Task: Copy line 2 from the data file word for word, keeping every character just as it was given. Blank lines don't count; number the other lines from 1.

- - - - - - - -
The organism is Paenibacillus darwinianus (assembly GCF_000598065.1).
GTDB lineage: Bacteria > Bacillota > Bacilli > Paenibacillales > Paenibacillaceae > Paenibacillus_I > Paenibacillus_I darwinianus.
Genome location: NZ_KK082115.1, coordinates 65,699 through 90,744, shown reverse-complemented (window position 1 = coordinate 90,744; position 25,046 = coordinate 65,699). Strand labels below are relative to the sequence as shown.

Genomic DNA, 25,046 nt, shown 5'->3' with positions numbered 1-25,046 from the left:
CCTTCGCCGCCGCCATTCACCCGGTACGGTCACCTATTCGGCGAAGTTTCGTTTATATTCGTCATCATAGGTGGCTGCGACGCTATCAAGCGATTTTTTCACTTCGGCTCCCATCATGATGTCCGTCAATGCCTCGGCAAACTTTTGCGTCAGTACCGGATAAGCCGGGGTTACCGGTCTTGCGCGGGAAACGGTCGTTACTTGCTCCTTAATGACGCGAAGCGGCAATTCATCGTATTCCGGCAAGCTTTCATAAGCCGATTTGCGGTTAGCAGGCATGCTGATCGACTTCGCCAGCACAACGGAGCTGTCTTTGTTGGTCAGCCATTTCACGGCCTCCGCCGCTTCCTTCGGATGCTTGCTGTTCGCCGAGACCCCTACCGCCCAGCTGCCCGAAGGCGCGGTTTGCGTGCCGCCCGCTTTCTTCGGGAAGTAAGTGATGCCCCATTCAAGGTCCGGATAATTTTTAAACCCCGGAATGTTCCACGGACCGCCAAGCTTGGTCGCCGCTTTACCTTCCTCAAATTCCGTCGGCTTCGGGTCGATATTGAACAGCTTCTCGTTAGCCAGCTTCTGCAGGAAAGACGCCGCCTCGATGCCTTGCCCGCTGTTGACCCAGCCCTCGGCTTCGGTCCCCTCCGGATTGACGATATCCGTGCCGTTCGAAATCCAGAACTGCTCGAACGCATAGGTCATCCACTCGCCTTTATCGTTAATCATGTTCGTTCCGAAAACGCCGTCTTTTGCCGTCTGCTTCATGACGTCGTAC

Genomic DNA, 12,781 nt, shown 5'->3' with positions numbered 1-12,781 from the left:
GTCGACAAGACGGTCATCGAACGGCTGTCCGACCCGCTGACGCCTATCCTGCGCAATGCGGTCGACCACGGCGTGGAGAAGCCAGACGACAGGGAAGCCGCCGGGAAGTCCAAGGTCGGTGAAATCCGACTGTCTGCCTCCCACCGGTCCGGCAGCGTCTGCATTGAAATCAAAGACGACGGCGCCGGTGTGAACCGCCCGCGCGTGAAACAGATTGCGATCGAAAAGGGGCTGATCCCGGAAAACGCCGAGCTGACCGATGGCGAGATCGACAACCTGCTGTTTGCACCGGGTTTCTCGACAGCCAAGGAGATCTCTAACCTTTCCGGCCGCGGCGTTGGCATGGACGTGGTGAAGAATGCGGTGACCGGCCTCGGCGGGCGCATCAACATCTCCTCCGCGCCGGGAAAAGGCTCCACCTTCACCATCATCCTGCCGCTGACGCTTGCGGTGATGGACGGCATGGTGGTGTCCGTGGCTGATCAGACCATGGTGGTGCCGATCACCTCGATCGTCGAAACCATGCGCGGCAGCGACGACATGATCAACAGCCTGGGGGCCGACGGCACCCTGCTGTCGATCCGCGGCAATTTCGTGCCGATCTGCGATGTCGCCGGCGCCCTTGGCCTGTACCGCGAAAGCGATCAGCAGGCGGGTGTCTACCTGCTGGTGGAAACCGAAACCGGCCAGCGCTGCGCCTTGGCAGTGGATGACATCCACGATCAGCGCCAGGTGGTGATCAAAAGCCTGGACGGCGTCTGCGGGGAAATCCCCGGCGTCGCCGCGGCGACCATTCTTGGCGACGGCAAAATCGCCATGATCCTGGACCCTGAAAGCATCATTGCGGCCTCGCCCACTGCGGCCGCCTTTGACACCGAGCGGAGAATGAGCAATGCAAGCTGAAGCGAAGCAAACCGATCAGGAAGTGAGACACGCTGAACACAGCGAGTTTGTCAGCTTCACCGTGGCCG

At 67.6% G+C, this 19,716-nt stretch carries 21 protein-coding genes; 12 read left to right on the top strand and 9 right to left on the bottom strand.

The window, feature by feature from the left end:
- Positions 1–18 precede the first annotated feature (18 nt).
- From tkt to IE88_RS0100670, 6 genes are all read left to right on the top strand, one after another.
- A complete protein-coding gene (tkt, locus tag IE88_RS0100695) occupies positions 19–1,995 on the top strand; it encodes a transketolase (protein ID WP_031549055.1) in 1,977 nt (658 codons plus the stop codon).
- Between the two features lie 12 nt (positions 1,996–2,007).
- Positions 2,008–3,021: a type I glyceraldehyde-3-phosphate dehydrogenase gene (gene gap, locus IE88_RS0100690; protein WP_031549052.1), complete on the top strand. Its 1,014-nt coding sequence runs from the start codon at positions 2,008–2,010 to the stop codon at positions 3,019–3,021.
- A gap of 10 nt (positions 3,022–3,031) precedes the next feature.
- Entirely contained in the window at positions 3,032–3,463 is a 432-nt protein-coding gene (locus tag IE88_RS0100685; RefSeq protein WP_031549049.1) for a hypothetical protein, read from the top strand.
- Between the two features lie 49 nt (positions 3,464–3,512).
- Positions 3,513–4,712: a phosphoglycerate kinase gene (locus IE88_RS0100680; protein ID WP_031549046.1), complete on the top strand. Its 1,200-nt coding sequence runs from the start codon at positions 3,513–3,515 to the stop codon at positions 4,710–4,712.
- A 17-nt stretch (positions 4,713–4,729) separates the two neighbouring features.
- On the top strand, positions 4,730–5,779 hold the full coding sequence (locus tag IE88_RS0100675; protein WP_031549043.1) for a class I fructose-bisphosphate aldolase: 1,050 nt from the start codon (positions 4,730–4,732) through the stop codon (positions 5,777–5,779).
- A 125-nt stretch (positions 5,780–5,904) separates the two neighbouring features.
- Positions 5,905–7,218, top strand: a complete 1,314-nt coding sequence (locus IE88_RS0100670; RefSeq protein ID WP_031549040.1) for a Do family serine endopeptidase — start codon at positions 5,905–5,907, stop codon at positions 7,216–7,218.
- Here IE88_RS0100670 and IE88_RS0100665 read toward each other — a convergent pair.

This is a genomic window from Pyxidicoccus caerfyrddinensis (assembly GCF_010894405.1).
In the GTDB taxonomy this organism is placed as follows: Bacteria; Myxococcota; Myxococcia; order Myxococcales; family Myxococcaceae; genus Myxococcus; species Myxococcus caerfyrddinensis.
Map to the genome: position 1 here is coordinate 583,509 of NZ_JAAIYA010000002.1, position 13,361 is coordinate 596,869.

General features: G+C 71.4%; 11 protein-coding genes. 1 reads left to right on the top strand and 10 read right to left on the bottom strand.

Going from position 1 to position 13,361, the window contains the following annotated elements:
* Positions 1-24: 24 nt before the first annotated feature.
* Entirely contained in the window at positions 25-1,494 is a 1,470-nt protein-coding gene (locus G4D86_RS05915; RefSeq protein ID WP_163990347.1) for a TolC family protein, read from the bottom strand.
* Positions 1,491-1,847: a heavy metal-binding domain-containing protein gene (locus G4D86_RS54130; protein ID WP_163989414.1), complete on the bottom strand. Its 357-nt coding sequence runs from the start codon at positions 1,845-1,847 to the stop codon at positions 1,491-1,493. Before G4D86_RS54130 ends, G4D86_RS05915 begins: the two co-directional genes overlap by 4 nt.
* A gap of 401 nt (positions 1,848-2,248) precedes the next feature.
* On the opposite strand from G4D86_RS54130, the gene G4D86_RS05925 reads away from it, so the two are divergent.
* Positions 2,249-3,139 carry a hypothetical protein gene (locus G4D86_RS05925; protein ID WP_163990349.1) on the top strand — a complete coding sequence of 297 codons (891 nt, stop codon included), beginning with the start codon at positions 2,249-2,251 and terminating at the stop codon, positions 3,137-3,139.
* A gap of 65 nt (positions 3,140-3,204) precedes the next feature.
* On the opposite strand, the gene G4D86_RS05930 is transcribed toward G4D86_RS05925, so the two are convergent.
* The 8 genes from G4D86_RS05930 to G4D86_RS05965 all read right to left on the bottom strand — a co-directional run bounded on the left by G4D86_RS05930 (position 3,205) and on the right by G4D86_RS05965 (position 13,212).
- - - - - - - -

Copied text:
GTDB lineage: Bacteria > Bacillota > Bacilli > Paenibacillales > Paenibacillaceae > Paenibacillus_I > Paenibacillus_I darwinianus.